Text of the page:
A plastic slide clamp has been proposed by Travenol Laboratories, Inc. which eliminates some of the problems present in prior clamps. That clamp has been employed for larger diameter rubber tubing having an internal diameter of greater than about 0.225 inches. For larger diameter tubing, the Travenol clamp reduces the tendency to scissor and the tendency to rupture the tubing wall present with prior proposed plastic slide clamps. However, the Travenol clamp suffers from the disadvantages described above when employed with plastic tubing having an internal diameter of less than about 0.225 inches.
The need is apparent for a plastic slide clamp which can be easily manufactured in different sizes for a variety of tubing diameters, is less difficult to manipulate, and is able to compensate for cold flow and maintain the tubing in a closed position to eliminate the dangers of fluid flooding.
An object of the present invention is to provide a slide clamp for tubing which is easily manipulable by the user and inexpensive to manufacture, resulting in an effective, disposable clamp.
An additional object of the present invention is to provide a plastic slide clamp which may be employed to repeatedly open and close fluid tubing, particularly plastic tubing without deleteriously affecting the tubing walls.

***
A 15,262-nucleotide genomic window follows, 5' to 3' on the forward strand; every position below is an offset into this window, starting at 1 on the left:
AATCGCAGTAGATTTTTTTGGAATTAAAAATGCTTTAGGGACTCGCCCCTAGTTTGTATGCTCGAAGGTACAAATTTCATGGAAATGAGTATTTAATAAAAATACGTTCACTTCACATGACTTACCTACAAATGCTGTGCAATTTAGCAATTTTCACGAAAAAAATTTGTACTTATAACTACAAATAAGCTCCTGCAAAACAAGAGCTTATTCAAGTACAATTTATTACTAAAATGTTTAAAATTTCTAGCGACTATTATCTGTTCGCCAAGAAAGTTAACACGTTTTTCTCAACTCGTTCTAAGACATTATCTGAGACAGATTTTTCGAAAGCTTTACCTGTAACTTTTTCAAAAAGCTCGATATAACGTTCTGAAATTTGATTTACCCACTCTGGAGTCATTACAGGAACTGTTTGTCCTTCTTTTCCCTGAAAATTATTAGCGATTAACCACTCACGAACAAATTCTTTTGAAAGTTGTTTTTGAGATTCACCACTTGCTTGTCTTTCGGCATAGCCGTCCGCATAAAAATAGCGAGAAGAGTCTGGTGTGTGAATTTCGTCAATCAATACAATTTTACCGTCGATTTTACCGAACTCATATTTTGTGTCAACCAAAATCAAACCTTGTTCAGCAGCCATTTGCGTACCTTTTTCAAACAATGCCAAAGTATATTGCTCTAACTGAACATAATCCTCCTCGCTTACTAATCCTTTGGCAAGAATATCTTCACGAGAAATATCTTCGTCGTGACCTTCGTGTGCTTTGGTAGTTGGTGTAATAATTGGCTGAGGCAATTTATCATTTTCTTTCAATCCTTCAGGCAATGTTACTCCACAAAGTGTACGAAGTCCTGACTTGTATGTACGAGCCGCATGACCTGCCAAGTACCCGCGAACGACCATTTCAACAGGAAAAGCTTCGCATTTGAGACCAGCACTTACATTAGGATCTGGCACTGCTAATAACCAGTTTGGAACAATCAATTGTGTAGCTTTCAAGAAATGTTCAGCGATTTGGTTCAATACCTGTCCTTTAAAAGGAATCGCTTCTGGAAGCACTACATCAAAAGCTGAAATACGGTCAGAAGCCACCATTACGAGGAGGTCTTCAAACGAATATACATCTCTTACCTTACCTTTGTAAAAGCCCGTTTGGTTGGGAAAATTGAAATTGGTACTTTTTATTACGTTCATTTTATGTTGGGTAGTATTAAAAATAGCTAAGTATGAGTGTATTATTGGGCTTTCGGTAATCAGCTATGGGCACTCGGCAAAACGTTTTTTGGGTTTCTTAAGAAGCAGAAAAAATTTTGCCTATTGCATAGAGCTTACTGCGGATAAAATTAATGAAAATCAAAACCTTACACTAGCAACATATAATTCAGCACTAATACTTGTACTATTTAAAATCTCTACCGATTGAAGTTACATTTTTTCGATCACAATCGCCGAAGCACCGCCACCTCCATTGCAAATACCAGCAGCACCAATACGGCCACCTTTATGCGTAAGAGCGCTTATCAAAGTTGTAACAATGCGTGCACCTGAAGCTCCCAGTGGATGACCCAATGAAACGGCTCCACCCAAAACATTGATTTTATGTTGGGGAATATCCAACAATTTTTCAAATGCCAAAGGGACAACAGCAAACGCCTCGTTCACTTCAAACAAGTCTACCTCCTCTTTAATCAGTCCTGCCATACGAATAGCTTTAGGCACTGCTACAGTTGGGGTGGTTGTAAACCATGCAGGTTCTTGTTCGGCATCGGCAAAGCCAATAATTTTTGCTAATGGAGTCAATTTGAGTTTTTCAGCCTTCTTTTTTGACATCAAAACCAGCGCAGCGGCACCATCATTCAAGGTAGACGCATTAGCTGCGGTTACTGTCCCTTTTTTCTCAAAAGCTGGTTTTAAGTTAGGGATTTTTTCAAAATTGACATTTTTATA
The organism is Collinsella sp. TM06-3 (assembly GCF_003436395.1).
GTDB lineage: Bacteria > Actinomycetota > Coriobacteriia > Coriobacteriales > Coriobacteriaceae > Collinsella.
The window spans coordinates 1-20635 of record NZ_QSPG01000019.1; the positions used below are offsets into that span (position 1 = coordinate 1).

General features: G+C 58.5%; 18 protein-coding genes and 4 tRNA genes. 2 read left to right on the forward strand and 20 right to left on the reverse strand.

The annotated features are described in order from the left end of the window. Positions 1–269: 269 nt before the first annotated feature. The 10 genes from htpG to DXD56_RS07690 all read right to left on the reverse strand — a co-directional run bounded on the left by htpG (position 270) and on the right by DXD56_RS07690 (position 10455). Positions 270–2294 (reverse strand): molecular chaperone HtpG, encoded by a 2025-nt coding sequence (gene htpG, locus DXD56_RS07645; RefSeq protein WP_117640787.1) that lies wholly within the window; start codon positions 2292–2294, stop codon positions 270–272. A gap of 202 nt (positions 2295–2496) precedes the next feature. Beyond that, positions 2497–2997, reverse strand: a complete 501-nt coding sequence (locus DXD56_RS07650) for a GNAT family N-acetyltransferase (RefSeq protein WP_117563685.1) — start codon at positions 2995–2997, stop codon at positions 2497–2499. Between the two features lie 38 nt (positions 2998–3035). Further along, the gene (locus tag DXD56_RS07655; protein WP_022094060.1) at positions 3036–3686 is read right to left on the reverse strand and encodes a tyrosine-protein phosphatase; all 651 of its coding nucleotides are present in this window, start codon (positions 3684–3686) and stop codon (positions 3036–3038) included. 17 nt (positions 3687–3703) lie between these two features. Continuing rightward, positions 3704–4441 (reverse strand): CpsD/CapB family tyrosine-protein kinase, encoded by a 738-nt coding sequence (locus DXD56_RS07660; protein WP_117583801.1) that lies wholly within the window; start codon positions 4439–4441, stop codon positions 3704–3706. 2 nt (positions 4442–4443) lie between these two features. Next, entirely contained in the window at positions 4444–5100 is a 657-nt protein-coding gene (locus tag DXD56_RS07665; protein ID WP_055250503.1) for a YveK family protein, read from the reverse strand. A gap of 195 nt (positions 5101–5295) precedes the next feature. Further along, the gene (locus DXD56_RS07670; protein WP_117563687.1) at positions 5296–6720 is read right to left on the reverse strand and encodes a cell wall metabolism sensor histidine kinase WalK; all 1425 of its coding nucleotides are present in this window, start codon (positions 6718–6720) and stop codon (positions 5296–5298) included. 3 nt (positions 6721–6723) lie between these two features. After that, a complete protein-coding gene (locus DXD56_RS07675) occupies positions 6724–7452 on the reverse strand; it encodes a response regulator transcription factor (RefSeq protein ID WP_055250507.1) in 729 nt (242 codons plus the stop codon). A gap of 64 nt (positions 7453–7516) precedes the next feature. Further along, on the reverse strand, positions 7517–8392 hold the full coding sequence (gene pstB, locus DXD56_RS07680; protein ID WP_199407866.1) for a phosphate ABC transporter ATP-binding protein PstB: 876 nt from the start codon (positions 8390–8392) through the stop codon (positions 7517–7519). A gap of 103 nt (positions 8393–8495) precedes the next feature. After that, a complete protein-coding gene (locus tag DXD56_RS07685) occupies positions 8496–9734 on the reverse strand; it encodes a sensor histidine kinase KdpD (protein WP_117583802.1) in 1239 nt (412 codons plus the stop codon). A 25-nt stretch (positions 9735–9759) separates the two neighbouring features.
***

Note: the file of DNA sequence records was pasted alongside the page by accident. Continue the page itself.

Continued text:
A further object is to provide a plastic slide clamp for tubing which compensates for "cold flow" or "plastic creep" and provides for effectively stopping fluid flow within the tubing for extended periods of time.
The above and other objects of the invention are more particularly set forth in the following detailed description and in the accompanying drawings of which:
FIG. 1 is a perspective view of an embodiment of the invention shown in use with a section of plastic tubing in the closed position;
FIG. 2 is a top view of the embodiment shown in FIG. 1;
FIG. 3 is a sectional view of FIG. 1 along line 3--3 depicting the tubing as it would appear immediately after crimping the tubing; before cold flow has begun;
FIG. 4 is the same view as FIG. 3 depicting the phenomenon of cold flow after an interval of time for which the tubing has been crimped;
FIG. 5 is a cross sectional view of an embodiment of the invention depicting an insert;
FIG. 6 is a top view of another embodiment of the invention without an insert;
FIG. 7 is a sectional view of FIG. 6 along line 7--7.
The present invention provides for a slide clamp with and without an insert which is adapted to repeatedly open and close the fluid passageway of tubing, particularly plastic tubing employed in hospitals. Plastic tubing is widely used in hospitals to provide a conduit between a container of fluid at one end of the tube and a patient. The present invention provides a slide clamp which can be employed to effectively interrupt the fluid flow within the tubing as a result of the configuration of the clamp itself and its crimping surfaces.